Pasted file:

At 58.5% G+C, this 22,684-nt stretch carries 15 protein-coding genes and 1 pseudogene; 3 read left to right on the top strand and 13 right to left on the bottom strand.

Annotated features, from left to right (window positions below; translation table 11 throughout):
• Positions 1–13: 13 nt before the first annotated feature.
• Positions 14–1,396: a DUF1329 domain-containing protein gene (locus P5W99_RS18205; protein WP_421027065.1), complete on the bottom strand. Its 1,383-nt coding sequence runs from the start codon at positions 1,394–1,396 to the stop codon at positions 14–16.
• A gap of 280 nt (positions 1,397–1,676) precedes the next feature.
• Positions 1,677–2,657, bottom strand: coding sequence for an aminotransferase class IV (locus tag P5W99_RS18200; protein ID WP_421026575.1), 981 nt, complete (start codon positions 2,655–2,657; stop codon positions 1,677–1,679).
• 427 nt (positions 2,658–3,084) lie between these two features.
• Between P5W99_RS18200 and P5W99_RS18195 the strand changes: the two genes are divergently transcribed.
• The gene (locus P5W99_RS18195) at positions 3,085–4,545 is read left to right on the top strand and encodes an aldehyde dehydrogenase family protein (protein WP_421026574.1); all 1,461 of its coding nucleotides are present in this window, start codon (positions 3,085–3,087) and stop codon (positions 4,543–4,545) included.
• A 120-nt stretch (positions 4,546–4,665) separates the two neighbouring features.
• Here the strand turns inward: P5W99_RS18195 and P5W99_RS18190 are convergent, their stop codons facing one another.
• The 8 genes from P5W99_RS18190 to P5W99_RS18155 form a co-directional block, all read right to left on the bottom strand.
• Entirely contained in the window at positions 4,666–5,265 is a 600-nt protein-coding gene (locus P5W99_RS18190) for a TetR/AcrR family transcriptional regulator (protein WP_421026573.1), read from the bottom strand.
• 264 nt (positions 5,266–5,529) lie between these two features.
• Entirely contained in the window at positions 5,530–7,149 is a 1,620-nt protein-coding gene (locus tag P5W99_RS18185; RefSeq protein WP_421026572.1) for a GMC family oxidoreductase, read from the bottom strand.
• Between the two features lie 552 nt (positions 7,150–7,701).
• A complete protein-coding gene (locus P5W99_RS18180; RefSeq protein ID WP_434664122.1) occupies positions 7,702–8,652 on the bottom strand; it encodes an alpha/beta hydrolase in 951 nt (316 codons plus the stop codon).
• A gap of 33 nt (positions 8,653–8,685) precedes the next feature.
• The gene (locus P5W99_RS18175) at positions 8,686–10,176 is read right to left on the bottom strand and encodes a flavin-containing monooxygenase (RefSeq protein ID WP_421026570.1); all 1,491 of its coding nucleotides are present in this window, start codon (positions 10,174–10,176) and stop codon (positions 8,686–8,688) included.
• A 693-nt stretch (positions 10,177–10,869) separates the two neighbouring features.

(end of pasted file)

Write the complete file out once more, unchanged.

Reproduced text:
At 58.5% G+C, this 22,684-nt stretch carries 15 protein-coding genes and 1 pseudogene; 3 read left to right on the top strand and 13 right to left on the bottom strand.

Annotated features, from left to right (window positions below; translation table 11 throughout):
• Positions 1–13: 13 nt before the first annotated feature.
• Positions 14–1,396: a DUF1329 domain-containing protein gene (locus P5W99_RS18205; protein WP_421027065.1), complete on the bottom strand. Its 1,383-nt coding sequence runs from the start codon at positions 1,394–1,396 to the stop codon at positions 14–16.
• A gap of 280 nt (positions 1,397–1,676) precedes the next feature.
• Positions 1,677–2,657, bottom strand: coding sequence for an aminotransferase class IV (locus tag P5W99_RS18200; protein ID WP_421026575.1), 981 nt, complete (start codon positions 2,655–2,657; stop codon positions 1,677–1,679).
• 427 nt (positions 2,658–3,084) lie between these two features.
• Between P5W99_RS18200 and P5W99_RS18195 the strand changes: the two genes are divergently transcribed.
• The gene (locus P5W99_RS18195) at positions 3,085–4,545 is read left to right on the top strand and encodes an aldehyde dehydrogenase family protein (protein WP_421026574.1); all 1,461 of its coding nucleotides are present in this window, start codon (positions 3,085–3,087) and stop codon (positions 4,543–4,545) included.
• A 120-nt stretch (positions 4,546–4,665) separates the two neighbouring features.
• Here the strand turns inward: P5W99_RS18195 and P5W99_RS18190 are convergent, their stop codons facing one another.
• The 8 genes from P5W99_RS18190 to P5W99_RS18155 form a co-directional block, all read right to left on the bottom strand.
• Entirely contained in the window at positions 4,666–5,265 is a 600-nt protein-coding gene (locus P5W99_RS18190) for a TetR/AcrR family transcriptional regulator (protein WP_421026573.1), read from the bottom strand.
• 264 nt (positions 5,266–5,529) lie between these two features.
• Entirely contained in the window at positions 5,530–7,149 is a 1,620-nt protein-coding gene (locus tag P5W99_RS18185; RefSeq protein WP_421026572.1) for a GMC family oxidoreductase, read from the bottom strand.
• Between the two features lie 552 nt (positions 7,150–7,701).
• A complete protein-coding gene (locus P5W99_RS18180; RefSeq protein ID WP_434664122.1) occupies positions 7,702–8,652 on the bottom strand; it encodes an alpha/beta hydrolase in 951 nt (316 codons plus the stop codon).
• A gap of 33 nt (positions 8,653–8,685) precedes the next feature.
• The gene (locus P5W99_RS18175) at positions 8,686–10,176 is read right to left on the bottom strand and encodes a flavin-containing monooxygenase (RefSeq protein ID WP_421026570.1); all 1,491 of its coding nucleotides are present in this window, start codon (positions 10,174–10,176) and stop codon (positions 8,686–8,688) included.
• A 693-nt stretch (positions 10,177–10,869) separates the two neighbouring features.